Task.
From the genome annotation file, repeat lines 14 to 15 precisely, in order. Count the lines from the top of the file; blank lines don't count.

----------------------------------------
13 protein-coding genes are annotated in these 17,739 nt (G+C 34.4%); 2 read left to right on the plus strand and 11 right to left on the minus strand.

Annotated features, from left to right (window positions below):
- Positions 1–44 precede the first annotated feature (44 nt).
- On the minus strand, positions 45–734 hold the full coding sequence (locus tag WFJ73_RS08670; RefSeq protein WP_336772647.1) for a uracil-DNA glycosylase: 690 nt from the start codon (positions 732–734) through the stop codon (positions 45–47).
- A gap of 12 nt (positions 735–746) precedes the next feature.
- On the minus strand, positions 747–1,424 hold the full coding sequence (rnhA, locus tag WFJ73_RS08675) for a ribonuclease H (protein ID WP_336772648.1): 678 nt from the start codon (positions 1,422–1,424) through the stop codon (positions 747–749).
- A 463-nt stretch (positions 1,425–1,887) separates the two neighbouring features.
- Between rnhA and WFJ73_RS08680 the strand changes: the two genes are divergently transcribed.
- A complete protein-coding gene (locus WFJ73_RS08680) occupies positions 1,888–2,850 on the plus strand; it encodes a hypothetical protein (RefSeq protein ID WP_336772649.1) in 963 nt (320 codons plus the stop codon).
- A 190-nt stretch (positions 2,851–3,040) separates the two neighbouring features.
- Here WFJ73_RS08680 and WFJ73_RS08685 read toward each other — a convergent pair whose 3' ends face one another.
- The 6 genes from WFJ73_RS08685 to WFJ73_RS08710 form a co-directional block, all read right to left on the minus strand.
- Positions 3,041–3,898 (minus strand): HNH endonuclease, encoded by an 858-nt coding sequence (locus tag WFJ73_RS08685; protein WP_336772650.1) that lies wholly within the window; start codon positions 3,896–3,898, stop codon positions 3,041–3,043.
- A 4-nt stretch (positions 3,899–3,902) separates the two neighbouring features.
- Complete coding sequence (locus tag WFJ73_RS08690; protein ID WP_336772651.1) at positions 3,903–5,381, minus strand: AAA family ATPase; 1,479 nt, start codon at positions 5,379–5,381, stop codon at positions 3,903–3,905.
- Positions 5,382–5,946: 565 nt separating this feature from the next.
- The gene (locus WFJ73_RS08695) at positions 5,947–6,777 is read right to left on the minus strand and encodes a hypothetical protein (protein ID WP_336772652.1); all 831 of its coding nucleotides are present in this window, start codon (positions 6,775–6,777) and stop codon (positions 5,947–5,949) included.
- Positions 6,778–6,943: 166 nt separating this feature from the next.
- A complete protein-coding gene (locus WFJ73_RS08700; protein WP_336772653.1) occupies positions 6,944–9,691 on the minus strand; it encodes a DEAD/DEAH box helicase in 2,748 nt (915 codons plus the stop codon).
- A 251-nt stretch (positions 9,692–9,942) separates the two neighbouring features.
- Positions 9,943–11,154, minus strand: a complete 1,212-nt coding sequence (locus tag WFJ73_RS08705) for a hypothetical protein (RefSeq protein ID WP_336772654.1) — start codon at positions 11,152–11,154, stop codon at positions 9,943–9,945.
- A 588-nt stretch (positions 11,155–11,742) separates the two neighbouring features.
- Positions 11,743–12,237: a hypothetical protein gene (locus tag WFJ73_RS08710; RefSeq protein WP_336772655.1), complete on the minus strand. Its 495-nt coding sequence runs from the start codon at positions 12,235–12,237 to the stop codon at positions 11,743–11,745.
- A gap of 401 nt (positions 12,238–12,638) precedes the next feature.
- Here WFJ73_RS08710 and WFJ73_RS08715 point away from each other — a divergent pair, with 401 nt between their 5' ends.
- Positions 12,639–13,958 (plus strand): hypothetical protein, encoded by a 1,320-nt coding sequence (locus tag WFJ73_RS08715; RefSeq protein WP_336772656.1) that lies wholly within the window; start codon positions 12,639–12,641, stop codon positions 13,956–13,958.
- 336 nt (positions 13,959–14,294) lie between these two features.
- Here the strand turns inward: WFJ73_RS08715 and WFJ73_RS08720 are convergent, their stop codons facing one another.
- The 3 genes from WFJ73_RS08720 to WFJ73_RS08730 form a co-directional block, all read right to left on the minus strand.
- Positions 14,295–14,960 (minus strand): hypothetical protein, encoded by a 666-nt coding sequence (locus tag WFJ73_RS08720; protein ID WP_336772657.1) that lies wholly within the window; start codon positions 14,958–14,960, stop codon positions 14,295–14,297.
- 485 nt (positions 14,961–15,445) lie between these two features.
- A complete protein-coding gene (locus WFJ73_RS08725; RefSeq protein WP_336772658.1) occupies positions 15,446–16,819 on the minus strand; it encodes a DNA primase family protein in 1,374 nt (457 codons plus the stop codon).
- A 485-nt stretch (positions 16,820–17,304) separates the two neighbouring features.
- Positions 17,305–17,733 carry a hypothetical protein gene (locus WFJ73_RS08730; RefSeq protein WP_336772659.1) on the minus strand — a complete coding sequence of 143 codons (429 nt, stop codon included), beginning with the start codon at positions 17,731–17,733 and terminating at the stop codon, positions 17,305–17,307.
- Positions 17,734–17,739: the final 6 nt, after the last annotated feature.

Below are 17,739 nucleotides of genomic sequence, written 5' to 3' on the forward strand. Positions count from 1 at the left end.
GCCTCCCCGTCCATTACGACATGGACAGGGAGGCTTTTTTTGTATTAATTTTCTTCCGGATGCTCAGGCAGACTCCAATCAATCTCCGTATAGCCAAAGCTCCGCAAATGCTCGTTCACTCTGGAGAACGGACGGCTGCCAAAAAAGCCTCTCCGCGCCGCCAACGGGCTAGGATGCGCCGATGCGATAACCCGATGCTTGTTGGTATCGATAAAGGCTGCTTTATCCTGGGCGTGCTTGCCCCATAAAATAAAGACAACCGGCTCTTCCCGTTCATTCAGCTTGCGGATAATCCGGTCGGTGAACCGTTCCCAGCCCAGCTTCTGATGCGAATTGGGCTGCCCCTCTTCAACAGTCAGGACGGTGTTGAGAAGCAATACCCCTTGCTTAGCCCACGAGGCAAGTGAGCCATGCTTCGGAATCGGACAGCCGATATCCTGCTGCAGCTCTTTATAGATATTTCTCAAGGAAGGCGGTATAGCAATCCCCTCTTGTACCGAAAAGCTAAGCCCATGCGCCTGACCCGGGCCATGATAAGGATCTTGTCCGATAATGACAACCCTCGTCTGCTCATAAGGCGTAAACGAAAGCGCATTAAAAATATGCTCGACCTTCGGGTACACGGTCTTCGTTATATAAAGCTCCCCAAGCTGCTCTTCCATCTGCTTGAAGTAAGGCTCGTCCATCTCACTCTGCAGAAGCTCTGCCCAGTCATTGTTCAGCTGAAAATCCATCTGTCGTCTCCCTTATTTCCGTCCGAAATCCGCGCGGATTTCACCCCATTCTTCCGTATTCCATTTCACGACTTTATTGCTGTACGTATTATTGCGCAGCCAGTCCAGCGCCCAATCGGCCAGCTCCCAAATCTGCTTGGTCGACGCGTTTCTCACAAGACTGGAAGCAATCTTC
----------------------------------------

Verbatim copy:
- A 4-nt stretch (positions 3,899–3,902) separates the two neighbouring features.
- Complete coding sequence (locus tag WFJ73_RS08690; protein ID WP_336772651.1) at positions 3,903–5,381, minus strand: AAA family ATPase; 1,479 nt, start codon at positions 5,379–5,381, stop codon at positions 3,903–3,905.